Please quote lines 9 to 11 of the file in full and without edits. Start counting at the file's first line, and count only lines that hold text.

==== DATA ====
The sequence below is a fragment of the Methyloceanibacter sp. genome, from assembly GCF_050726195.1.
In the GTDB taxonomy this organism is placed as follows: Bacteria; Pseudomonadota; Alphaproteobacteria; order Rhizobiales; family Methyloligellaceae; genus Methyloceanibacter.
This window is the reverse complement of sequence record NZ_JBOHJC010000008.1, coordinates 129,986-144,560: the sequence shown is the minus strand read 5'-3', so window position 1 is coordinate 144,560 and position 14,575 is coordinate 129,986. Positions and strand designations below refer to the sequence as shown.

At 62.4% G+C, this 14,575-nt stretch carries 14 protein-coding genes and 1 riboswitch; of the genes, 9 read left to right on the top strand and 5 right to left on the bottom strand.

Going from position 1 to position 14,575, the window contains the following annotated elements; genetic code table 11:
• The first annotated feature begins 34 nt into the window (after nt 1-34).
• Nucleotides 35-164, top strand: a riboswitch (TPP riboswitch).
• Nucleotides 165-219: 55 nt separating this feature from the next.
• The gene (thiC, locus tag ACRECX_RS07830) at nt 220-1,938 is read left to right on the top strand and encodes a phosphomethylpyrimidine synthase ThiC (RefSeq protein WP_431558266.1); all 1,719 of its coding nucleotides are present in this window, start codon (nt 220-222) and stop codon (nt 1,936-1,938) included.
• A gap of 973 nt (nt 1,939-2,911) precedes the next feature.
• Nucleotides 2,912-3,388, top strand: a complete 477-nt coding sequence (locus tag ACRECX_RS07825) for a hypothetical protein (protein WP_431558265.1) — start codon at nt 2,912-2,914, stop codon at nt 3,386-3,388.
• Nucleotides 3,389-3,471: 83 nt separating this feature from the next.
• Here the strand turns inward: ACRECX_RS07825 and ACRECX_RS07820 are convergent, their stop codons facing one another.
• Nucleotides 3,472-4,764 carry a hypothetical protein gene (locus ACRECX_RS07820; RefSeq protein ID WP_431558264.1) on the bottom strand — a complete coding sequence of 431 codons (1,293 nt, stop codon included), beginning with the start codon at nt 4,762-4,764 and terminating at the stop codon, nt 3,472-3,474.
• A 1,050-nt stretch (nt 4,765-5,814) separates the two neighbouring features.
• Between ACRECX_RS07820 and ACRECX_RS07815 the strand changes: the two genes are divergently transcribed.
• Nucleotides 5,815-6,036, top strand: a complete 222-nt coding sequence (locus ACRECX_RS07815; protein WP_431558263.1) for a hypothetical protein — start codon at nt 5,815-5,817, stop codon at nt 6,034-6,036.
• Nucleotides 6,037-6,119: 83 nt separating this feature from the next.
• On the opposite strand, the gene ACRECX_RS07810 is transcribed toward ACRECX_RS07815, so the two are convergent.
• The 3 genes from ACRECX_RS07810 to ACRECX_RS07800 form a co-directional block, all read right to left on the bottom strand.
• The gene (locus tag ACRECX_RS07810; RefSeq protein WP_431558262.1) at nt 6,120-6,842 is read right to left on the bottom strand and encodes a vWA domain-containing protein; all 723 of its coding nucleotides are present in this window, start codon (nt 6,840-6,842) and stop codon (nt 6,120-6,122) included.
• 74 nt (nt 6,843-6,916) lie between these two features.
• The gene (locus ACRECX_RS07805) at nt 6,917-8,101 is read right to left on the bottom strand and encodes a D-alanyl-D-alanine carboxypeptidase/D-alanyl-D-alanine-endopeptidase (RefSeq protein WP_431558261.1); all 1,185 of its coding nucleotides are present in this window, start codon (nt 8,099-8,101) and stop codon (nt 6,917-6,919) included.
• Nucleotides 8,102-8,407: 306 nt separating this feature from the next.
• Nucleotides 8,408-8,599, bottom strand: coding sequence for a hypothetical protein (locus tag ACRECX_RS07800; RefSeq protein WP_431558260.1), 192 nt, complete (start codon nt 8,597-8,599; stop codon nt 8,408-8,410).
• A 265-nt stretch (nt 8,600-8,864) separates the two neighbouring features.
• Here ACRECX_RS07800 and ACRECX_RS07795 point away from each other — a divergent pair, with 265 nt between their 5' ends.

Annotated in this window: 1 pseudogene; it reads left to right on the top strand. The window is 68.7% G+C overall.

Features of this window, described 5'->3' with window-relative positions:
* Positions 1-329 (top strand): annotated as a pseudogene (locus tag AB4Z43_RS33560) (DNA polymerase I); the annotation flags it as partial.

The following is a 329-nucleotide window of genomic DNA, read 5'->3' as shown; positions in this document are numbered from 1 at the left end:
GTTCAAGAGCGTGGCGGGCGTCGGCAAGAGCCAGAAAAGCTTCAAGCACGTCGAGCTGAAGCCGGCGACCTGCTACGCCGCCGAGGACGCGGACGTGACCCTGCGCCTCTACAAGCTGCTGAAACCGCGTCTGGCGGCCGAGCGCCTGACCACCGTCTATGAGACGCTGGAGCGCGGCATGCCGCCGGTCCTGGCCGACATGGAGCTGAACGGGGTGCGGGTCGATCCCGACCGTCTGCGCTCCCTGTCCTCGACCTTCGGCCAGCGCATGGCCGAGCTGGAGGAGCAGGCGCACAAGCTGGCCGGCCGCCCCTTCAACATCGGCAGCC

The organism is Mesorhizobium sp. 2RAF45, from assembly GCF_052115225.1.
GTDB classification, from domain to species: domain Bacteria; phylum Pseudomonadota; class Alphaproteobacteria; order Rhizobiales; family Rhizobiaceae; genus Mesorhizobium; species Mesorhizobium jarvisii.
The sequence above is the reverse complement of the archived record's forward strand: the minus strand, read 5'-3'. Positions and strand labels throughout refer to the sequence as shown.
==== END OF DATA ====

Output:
• The gene (thiC, locus tag ACRECX_RS07830) at nt 220-1,938 is read left to right on the top strand and encodes a phosphomethylpyrimidine synthase ThiC (RefSeq protein WP_431558266.1); all 1,719 of its coding nucleotides are present in this window, start codon (nt 220-222) and stop codon (nt 1,936-1,938) included.
• A gap of 973 nt (nt 1,939-2,911) precedes the next feature.
• Nucleotides 2,912-3,388, top strand: a complete 477-nt coding sequence (locus tag ACRECX_RS07825) for a hypothetical protein (protein WP_431558265.1) — start codon at nt 2,912-2,914, stop codon at nt 3,386-3,388.